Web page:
Alter Ego by Studio Job

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Artists Studio Job of Belgium have installed pieces from their iconic collections in the rooms of a Belgian stately home.

Called Alter Ego, the exhibition juxtaposes pieces from the artists' collections with the opulent interiors of Gaasbeek Castle.

The installed pieces will remain in place until 13 June.

See all our stories about Studio Job in our special category.

Photographs are by Robert Kot.

Here's some more information from the designers, written by Luc Vanackere:


STUDIO JOB
ALTER EGO

Studio Job is an internationally acclaimed Belgian/Dutch designer duo. Their fascinating work plays ironically with traditional classifying methods, which tend to divide the art scene in unfitting and suffocating pigeon-holes. Job (°1970) and Nynke (°1977) have caused considerable uproar in the slick world of contemporary design.

They quote art history in a playful and often cartoon-like manner, combining well known icons from western culture with objects from everyday life. This stylistic confusion very often creates a tremendous tension, turning observers into accomplices. Although Studio Job’s work seems to flirt with naïve fairytale elements and childhood memories – Alice in Wonderland somehow always seems to be around – it is far from innocent or harmless. There’s something alarming about it too.

Smeets’ and Tynagel’s craftsmanship is impressive. But it is never used to create dazzling showpieces. Some of their works seem to exhale a rather ominous atmosphere, combining aggression and a darkish fascination for ‘gothic’ castles and cathedrals. This aspect of the oeuvre suits Gaasbeek Castle wonderfully. The building itself being an eccentric mixture of medieval parts and romantic revival elements, presents visitors with the perfect décor for this ambiguous couple: the princess and her jester – they’re also each other’s alter ego, of course - seem to be perfectly at home in these surrounding.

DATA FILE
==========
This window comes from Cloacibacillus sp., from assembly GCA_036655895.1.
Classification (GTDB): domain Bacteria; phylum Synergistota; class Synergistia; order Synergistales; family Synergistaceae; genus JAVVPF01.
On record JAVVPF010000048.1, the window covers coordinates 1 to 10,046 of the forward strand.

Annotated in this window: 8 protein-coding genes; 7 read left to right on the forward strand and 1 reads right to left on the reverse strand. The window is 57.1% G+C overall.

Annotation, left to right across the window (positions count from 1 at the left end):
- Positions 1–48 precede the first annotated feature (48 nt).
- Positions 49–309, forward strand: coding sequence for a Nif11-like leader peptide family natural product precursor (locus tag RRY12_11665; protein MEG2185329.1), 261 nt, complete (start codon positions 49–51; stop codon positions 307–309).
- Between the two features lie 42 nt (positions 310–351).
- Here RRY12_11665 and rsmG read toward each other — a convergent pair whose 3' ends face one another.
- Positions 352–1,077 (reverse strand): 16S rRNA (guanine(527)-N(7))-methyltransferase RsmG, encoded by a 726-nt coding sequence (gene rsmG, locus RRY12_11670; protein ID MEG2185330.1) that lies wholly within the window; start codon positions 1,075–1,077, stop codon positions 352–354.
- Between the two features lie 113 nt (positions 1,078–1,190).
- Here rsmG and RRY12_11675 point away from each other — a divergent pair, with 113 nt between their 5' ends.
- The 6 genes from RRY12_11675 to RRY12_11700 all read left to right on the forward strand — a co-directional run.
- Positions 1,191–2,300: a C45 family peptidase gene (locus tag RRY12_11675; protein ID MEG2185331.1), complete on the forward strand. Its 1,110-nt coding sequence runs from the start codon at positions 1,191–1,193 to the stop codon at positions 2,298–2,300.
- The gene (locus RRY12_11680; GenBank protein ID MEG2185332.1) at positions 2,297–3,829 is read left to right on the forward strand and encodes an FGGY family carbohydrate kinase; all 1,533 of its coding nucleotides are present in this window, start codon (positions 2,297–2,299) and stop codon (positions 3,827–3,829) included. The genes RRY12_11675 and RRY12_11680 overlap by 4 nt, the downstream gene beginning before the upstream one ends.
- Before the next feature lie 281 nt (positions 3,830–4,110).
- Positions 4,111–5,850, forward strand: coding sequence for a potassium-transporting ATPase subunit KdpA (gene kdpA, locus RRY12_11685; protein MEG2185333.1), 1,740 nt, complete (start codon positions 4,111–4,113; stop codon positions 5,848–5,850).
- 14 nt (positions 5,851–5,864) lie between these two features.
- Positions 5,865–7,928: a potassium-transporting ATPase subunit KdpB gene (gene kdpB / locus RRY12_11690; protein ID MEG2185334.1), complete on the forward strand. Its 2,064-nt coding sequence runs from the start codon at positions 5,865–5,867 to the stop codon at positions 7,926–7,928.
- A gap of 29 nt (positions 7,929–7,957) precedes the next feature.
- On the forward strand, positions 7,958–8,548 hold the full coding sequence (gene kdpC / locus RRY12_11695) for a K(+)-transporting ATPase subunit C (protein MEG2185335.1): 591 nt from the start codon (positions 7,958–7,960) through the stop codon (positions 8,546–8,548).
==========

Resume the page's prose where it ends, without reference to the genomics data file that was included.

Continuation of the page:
Taking a closer look at the objects, one cannot help feeling carried away into a restless, alarming world in which the difference between good and evil (a very Protestant topic!), between genuine and fake, becomes increasingly blurred. A typical post-modern comment on the decay of values? Perhaps… But Job and Nynke definitely don’t proceed as moral crusaders. They generously scatter around symbols and over-the-top ornaments. Functionality is systematically questioned, even in works that seem to serve a ‘useful’ purpose (cabinet, safe, bench, coal shuttle, …). Moreover, some of their creations can be considered as almost ostentatious ‘lies’ – Pinocchio for example. The castle plays the same games with its visitors: almost every room has a few ‘tricks’ in petto, from hidden staircase to mock-renaissance throne.

Visitors to the Alter Ego exhibition are invited to consider Studio Job’s interventions as a contemporary continuation of our castle’s multi-layered history and identity. Each work is positioned in order to create situations of both clash and dialogue between Gaasbeek Castle’s sometimes heavily laden interiors and the ‘intruding’ objects.

This can lead to surprising, grotesque imbroglios or surrealistic still lifes. Be welcome in our slightly deranged world!

Exhibition at Gaasbeek Castle
25.04.10 – 13.06.10


See also:

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The Campana brothers
at Waddesdon Manor
Industry Series by
Studio Job
All our stories about
Studio Job
  • http://www.ajani.ca Ajani

    Those weapons look awesome!

  • http://www.asdfghjkl.com asdfghjkl

    Interesting that the press release states:

    “Job (°1970) and Nynke (°1977) have caused considerable uproar in the slick world of contemporary design.”

    …and yet there is only one comment.
    Oops, two.